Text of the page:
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Sunday, January 27, 2013

 

2nd Term Hubris

Second terms are notorious for scandal, drift, and the diminishment of power ( the lame duck syndrome).  Obama, in his inaugural, and by his actions since election day, seems to feel that the way to preempt these tendencies is to double down on a socialist/leftist agenda, thereby solidifying his left wing base but also setting himself up for an inability to achieve much of anything without recourse to questionable, even extra-constitutional, tactics.  He also confirms  the opposition's criticism of him as a far left, even socialist, advocate, when in fact he largely disarmed those critics by governing as something closer to a centrist in the first term.

Lest this analysis sounds a little too harsh, too extreme, Iask you to listen more closely not only to the President's own words, but more particularly to those of his supporters.  Take Donna Brasile, who appears on the panel every Sunday on ABC's This Week.  It's one thing to engage in idol worship, but another to be a commentator who simply ignores the very large budgetary issues, the issues of separation of powers, etc. in her advocacy while pumping for redistribution of income and wealth as an end justifying any means.  Unfortunately, she is all too typical of the President's popular majority. 

The inaugural speech, perhaps the worst I have ever heard, was virtually the Obama campaign stump speech, atypical for any re-elected President.  Rather than give Republicans any reason to work with the Administration, it drew the battle lines in the starkest of terms, and used repeatedly the President's (and Dems) favorite rhetorical device - the building of a straw man by misrepresenting the opposition position, and then proceeding to tear that down.  Mr. Obama has no one to blame but his own Administration if House Republicans choose to frustrate his policy goals.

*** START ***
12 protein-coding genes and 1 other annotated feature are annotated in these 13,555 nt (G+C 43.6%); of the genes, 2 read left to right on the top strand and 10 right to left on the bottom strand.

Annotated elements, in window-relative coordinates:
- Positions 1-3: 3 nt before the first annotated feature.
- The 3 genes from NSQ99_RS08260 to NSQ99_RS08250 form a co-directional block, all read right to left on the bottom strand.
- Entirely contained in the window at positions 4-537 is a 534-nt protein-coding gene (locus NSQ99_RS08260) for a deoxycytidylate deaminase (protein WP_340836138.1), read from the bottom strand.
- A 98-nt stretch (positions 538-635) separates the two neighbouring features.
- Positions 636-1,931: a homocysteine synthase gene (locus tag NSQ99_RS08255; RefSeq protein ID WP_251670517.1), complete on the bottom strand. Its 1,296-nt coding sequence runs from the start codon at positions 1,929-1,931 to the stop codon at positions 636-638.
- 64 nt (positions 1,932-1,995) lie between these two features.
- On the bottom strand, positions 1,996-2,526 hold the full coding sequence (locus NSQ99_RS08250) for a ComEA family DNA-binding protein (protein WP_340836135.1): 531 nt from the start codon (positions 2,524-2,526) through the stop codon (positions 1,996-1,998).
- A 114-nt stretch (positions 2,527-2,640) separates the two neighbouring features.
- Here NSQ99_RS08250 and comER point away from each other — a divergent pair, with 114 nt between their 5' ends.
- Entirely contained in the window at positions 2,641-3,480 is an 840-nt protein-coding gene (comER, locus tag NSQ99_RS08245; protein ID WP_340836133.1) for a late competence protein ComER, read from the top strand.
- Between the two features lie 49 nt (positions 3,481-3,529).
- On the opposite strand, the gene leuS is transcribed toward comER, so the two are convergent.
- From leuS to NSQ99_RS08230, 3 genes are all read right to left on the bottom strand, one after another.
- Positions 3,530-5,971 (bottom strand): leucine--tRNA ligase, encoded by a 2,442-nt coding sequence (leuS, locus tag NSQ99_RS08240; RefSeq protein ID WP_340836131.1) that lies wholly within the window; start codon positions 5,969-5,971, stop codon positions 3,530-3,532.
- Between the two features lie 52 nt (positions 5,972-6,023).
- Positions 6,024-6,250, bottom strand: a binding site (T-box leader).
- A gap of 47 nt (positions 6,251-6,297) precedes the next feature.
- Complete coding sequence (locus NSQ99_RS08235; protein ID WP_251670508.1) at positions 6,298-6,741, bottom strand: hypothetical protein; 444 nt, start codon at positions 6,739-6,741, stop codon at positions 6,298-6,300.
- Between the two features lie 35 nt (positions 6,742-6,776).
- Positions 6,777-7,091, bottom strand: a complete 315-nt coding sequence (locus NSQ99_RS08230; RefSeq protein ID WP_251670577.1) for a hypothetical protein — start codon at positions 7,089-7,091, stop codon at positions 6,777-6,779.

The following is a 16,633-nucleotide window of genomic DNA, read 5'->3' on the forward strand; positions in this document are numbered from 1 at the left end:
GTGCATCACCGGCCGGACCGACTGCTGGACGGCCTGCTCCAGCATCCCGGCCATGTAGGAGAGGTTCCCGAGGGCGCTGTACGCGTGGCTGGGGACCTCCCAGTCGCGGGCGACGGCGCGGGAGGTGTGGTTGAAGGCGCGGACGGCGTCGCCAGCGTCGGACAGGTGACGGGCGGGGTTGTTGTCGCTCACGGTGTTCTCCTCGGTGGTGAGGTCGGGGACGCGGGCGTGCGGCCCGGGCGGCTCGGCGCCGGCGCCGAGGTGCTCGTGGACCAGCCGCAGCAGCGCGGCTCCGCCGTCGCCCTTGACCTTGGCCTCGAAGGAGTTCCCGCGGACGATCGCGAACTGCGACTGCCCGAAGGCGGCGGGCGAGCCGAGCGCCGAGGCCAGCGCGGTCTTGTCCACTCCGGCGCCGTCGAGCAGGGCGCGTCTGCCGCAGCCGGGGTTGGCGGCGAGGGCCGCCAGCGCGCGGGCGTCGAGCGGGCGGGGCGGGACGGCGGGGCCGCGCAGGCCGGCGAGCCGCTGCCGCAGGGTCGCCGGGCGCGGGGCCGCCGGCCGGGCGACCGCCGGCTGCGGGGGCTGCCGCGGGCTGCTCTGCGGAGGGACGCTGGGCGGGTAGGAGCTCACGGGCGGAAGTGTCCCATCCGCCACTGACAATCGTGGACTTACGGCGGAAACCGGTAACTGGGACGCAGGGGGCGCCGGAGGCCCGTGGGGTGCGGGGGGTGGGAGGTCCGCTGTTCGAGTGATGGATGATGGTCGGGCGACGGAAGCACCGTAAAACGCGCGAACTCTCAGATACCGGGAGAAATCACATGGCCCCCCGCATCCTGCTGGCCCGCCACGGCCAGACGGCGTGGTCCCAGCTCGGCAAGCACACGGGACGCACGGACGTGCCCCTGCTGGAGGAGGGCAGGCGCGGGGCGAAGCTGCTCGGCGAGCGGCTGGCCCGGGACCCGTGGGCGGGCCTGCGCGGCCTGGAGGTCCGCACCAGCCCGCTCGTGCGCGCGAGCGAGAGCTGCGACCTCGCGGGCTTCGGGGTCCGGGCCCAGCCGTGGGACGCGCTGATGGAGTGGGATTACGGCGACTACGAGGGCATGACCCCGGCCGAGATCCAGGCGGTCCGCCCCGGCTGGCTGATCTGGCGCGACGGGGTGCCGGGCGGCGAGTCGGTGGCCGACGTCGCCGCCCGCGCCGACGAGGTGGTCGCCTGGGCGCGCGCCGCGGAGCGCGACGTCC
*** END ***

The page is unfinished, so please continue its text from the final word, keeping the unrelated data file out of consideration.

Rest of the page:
And still, only the likes of Budget Committee Chairman Ryan speak seriously and determinedly about the need to do something about the nation's fiscal disaster.  Let's hope Republicans develop a little backbone and tell Dems to pound sand on the sequester.  We want the across the board cuts - Defense is going to be cut anyway in this Administration - so lets have at it.  As for revenues, the real money is in the middle class and the underground economy, and Dems have said they will not go after that.  The only revenue increase I would support now would be the ridiculous treatment of "carried interest" as a capital gain, but you've heard from me enough times on that already.   Otherwise, it's time to go after entitlements.  If you can't remember why that is, go back a few years in the archives to our series on entitlement spending for a refresher about why we can't afford what Congress has promised, and why we are bankrupting our children.